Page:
HERE we go again.
Four months after the derecho roared through West Virginia, snapping trees and power poles and knocking out power to more than half of the state, we're again getting socked by severe weather.
This time it's a rare combination of weather systems, a massive hurricane coming in from the east and a cold front descending from the north.
In West Virginia, the result is high winds, heavy rain and thick snow in the higher elevations. Forecasters are warning of flooding and the possibility of more than two feet of snow in some areas.
This time, however, West Virginia has had some time to prepare, unlike the derecho which tore through our state with little warning.
The power companies, offices of emergency services, highway crews, first responders and the rest of us have had several days to make ready.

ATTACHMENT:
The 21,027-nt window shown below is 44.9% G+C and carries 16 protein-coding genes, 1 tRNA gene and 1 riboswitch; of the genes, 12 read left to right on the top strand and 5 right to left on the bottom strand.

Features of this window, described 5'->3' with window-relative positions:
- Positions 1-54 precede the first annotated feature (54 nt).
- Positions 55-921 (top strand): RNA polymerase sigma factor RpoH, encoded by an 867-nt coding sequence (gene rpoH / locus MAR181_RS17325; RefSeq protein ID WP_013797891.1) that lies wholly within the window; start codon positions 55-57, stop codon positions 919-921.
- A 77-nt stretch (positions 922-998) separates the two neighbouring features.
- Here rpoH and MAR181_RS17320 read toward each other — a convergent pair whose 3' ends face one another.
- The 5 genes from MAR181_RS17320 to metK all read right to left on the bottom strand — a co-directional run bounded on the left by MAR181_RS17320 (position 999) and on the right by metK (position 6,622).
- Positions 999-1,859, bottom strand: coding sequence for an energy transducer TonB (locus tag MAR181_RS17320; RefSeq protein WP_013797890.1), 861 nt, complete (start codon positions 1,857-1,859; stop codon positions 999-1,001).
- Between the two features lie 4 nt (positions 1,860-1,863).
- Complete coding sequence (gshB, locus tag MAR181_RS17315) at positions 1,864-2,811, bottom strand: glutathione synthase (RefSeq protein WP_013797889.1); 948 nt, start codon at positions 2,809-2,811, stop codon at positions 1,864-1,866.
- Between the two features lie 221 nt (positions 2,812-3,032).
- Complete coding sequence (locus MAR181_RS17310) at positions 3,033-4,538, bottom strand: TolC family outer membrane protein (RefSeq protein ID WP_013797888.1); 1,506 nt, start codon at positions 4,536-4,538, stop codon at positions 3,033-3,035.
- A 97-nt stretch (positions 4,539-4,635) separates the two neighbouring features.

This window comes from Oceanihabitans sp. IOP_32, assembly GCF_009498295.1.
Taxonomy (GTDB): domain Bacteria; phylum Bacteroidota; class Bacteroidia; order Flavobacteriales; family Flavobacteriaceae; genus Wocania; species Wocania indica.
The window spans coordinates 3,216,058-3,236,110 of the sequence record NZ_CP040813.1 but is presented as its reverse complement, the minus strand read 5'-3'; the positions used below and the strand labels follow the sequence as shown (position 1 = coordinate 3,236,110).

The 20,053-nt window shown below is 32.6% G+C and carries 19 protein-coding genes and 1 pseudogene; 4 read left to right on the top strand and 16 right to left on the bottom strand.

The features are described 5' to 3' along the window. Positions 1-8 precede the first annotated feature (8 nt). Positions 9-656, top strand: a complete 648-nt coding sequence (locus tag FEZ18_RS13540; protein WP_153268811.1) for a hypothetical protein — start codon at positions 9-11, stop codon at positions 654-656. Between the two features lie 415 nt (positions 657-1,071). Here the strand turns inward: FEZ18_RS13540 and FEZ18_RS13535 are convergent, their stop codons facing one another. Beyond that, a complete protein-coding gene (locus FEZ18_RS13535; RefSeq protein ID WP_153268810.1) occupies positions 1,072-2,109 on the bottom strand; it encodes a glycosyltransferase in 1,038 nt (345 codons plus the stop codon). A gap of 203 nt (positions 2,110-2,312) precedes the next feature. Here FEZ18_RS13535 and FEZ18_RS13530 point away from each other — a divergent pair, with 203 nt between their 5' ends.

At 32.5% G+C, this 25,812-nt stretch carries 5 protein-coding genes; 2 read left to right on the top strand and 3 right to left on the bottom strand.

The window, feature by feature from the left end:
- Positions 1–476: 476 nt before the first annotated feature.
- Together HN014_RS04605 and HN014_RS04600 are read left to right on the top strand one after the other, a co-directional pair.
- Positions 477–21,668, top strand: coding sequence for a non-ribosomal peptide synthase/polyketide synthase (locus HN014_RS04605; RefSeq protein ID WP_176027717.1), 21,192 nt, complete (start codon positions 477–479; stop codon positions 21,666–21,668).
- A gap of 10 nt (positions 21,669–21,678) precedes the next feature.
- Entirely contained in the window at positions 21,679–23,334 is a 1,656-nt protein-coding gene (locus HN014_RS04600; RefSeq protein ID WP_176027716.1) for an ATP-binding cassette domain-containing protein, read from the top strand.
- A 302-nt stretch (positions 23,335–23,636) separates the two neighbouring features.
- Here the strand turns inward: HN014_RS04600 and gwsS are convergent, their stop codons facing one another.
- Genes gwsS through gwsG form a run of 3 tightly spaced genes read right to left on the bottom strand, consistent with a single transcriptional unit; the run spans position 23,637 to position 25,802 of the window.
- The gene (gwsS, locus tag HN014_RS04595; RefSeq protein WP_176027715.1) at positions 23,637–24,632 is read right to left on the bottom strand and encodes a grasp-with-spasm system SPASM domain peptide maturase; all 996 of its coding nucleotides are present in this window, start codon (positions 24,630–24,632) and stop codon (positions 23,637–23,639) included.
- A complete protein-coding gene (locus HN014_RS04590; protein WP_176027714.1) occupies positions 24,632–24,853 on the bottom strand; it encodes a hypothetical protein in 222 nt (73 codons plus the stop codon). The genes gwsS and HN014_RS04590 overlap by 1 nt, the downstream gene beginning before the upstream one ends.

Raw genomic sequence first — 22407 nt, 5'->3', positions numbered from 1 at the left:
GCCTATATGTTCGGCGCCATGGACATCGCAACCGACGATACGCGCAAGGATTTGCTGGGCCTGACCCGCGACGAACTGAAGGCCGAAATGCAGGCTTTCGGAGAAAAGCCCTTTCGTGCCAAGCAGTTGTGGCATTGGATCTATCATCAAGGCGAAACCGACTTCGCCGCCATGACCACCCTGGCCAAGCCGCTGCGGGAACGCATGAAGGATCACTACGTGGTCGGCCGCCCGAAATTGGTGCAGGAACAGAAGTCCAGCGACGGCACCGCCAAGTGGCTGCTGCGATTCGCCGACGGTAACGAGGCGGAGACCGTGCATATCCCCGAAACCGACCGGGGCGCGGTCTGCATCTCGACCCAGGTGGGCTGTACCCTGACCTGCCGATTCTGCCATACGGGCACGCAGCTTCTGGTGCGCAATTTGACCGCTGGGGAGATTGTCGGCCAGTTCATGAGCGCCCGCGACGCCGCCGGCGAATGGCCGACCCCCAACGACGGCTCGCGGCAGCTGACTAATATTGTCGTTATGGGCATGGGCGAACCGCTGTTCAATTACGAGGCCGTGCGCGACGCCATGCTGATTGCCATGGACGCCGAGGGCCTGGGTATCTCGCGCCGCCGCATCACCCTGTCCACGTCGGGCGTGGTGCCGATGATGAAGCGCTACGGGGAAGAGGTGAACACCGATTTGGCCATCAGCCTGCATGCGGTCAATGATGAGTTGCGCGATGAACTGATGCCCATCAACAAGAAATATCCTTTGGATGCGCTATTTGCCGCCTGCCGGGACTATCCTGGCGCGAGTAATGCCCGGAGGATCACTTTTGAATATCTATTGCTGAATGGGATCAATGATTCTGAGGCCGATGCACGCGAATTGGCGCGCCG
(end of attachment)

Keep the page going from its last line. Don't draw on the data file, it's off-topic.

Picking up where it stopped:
Still, there's no way to be fully prepared for a storm of this magnitude.
Appalachian Power Co. can't predict how long it will take to restore electricity to all of its customers, while FirstEnergy says it may take a week to 10 days to get everyone back on the grid.
Appalachian Power says because of the advance warning, it had time to bring in about 400 additional workers to help restore power, but finding additional crews will be difficult since most of the extra manpower is being funneled to the population centers of the northeast.